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Bison farms stand to be counted

Canada’s bison producers are taking a snapshot of their industry with a recently released census

The Canadian Bison Association is counting heads for the first time in five years.

The group has released its 2018 bison census survey, available until Jan. 15.

Terry Kremeniuk, Canadian Bison Association executive director, says the census will provide much-needed information on herd distribution, animal numbers, age groups, gender and size of the breeding herd. Results will help direct association policy and programming.

“We want a little better understanding of what the makeup of the bison (herd) is, because then it can assist us in planning growth in the industry,” he said. “If we see more heifers coming on board, that demonstrates growth in the herd and that is a good thing for the supply side of the bison business.”

The census has been an every-five-years tradition since 1996.

Results will update herd numbers, bull totals and number of heifers, but will also break down number of breeding cows, breeding bulls, feeder animals and replacement heifers. Questions will also give a snapshot on Canada’s preferred breeds. Ranchers are asked to report how many plains and wood buffalo they own, as well as any genetic crosses.

Farm practices also earn a quick mention, with questions on feeder versus finishing farms and whether ranchers plan to expand their operation in upcoming years.

Questions also delve into last year’s herd breakdown to measure growth.

The Canadian Bison Association has asked producers to report herds as they stood on Jan. 1, 2018.

Manitoba bison

Manitoba Bison Association president Nolan Miller echoed Kremeniuk. Survey results will help predict herd breakdown and determine if there has been growth in the herd, something Miller said is critical to meet current demand.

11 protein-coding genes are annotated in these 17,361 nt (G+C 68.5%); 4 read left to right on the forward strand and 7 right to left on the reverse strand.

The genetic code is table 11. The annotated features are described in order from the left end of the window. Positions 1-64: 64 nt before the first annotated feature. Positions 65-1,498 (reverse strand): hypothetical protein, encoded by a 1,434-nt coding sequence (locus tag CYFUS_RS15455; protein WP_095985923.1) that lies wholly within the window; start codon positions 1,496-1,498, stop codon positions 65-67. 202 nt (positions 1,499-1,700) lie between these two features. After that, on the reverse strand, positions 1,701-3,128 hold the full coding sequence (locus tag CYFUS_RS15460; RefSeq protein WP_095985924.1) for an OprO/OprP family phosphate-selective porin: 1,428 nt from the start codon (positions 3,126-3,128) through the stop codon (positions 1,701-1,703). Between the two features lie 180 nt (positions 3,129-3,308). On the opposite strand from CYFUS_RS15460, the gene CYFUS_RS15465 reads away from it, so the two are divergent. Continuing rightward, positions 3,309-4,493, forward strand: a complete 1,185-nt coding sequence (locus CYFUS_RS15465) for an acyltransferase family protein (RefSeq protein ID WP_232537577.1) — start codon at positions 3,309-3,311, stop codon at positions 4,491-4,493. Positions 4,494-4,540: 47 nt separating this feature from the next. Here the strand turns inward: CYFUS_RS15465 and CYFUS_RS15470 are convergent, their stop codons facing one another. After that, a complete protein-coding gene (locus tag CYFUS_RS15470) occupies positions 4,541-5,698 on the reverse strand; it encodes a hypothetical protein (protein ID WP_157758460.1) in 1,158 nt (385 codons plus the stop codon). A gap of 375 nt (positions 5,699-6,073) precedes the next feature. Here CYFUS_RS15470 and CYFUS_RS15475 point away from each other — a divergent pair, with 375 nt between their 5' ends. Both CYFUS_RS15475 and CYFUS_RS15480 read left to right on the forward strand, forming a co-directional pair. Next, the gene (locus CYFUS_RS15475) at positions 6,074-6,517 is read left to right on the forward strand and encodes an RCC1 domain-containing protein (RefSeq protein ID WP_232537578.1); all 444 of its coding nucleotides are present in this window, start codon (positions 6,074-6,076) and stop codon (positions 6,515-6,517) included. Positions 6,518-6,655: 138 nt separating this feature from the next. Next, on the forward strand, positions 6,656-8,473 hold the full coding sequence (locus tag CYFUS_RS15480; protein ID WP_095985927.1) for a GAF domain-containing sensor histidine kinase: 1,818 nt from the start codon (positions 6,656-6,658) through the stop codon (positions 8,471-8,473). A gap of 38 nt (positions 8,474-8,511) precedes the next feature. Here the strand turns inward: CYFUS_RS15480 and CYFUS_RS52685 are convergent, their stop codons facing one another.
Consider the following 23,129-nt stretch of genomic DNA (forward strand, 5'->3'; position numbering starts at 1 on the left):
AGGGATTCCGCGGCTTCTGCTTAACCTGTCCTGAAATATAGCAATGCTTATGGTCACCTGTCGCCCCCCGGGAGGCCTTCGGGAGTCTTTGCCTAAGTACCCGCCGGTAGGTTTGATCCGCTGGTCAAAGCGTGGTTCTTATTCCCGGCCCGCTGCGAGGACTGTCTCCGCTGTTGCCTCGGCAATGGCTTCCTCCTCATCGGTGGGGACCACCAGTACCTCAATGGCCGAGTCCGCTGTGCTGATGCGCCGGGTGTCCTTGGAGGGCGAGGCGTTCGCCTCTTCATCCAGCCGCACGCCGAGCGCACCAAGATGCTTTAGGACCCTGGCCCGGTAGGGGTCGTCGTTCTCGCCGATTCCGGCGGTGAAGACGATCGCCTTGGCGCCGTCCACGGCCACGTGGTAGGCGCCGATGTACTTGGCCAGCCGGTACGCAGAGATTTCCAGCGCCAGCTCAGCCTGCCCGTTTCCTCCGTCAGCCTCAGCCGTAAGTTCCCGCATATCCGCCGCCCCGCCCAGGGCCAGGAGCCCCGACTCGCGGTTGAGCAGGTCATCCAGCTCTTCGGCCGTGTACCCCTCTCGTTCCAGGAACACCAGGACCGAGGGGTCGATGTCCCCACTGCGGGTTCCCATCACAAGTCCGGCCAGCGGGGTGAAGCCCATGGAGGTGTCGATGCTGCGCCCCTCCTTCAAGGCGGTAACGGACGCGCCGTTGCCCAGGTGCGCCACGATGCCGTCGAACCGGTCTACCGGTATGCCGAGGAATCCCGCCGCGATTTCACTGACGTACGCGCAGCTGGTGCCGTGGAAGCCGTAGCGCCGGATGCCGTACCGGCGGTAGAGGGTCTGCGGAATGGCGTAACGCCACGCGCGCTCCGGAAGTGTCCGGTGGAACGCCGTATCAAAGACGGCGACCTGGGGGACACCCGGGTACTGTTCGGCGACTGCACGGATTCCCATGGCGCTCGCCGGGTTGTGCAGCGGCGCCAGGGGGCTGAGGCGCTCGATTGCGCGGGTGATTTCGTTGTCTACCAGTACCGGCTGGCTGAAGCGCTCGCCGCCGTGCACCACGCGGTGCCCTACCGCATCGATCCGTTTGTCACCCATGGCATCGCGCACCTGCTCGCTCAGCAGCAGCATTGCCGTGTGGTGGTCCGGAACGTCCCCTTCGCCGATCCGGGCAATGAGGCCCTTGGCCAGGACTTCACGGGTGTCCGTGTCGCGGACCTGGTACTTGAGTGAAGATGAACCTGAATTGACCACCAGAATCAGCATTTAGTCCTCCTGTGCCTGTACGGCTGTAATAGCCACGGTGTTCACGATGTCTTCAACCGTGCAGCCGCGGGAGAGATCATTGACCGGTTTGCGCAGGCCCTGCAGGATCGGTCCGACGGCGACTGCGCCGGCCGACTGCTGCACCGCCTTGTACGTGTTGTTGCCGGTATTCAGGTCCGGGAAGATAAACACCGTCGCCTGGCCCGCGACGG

The Canadian Bison Association is working with both its U.S. counterpart and local conservation groups in a bid to grow bison’s share of the meat market and capitalize on interest in sustainably sourced food.

First Nations communities have, likewise, been drawn into the industry in an effort to bolster producer numbers.

Miller expects herd numbers will be up across the province once surveys are tallied. The provincial group has noted an influx of producers and slow growth of the herd.

“We’re seeing new people starting up in the industry in the last couple of years mainly and some herds, existing herds, are growing,” he said. “I think there would be more herds growing. It’s just that people are kind of landlocked. They don’t have more acres for it.”

The province has generally been responsive to the national bison census in the past, Miller said, adding that he, himself, has already submitted his data.

“It might have taken me five to 10 minutes to fill it out,” he said. “We keep it fairly simple to try and encourage people to fill it out.”

Fewer producers

Nationally, the Canadian Bison Association expects fewer responses than five years ago, largely due to an overall decline in producers.

Canadian farms in general have become fewer and larger, according to the 2016 federal census of agriculture and Kremeniuk says bison ranches have followed that trend. Between 2011 and 2016, the number of bison farms in Canada dropped from 1,200 to 975, although herd numbers remained largely the same.

“The bison industry is certainly not unlike other sectors where there’s been some consolidation and, although the number of producers is smaller, the average (farm) size is larger,” Kremeniuk said.

In 2013, between 340-360 farmers filled in and returned surveys.

Surveys are available online through the Canadian Bison Association and can be submitted by fax, email or regular mail to the association’s office in Regina.

About the author

Reporter

Alexis Stockford is a journalist and photographer with the Manitoba Co-operator. She previously reported with the Morden Times and was news editor of  campus newspaper, The Omega, at Thompson Rivers University in Kamloops, BC. She grew up on a mixed farm near Miami, Man.

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